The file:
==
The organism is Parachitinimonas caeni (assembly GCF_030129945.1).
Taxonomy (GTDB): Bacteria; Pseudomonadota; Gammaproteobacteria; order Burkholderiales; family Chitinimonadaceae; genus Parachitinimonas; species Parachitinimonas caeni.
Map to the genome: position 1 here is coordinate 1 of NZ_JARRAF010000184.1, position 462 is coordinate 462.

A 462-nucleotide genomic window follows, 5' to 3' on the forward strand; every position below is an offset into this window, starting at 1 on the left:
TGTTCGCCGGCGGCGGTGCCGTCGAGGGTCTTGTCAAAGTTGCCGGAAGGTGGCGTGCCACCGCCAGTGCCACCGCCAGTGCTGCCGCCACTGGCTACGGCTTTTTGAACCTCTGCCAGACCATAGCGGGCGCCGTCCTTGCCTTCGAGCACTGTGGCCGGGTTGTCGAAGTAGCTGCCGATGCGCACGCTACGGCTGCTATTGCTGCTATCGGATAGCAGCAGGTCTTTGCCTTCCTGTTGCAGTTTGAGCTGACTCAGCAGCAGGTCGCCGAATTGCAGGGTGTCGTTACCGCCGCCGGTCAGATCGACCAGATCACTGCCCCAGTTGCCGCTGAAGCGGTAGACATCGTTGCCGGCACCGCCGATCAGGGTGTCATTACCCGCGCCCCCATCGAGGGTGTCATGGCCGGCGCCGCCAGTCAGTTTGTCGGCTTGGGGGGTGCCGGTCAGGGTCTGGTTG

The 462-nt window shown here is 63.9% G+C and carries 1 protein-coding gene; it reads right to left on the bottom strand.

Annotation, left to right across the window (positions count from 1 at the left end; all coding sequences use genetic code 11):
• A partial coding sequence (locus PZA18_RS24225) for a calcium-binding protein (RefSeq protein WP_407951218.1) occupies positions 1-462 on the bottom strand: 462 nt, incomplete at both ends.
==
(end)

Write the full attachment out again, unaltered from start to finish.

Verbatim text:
The organism is Parachitinimonas caeni (assembly GCF_030129945.1).
Taxonomy (GTDB): Bacteria; Pseudomonadota; Gammaproteobacteria; order Burkholderiales; family Chitinimonadaceae; genus Parachitinimonas; species Parachitinimonas caeni.
Map to the genome: position 1 here is coordinate 1 of NZ_JARRAF010000184.1, position 462 is coordinate 462.

A 462-nucleotide genomic window follows, 5' to 3' on the forward strand; every position below is an offset into this window, starting at 1 on the left:
TGTTCGCCGGCGGCGGTGCCGTCGAGGGTCTTGTCAAAGTTGCCGGAAGGTGGCGTGCCACCGCCAGTGCCACCGCCAGTGCTGCCGCCACTGGCTACGGCTTTTTGAACCTCTGCCAGACCATAGCGGGCGCCGTCCTTGCCTTCGAGCACTGTGGCCGGGTTGTCGAAGTAGCTGCCGATGCGCACGCTACGGCTGCTATTGCTGCTATCGGATAGCAGCAGGTCTTTGCCTTCCTGTTGCAGTTTGAGCTGACTCAGCAGCAGGTCGCCGAATTGCAGGGTGTCGTTACCGCCGCCGGTCAGATCGACCAGATCACTGCCCCAGTTGCCGCTGAAGCGGTAGACATCGTTGCCGGCACCGCCGATCAGGGTGTCATTACCCGCGCCCCCATCGAGGGTGTCATGGCCGGCGCCGCCAGTCAGTTTGTCGGCTTGGGGGGTGCCGGTCAGGGTCTGGTTG

The 462-nt window shown here is 63.9% G+C and carries 1 protein-coding gene; it reads right to left on the bottom strand.

Annotation, left to right across the window (positions count from 1 at the left end; all coding sequences use genetic code 11):
• A partial coding sequence (locus PZA18_RS24225) for a calcium-binding protein (RefSeq protein WP_407951218.1) occupies positions 1-462 on the bottom strand: 462 nt, incomplete at both ends.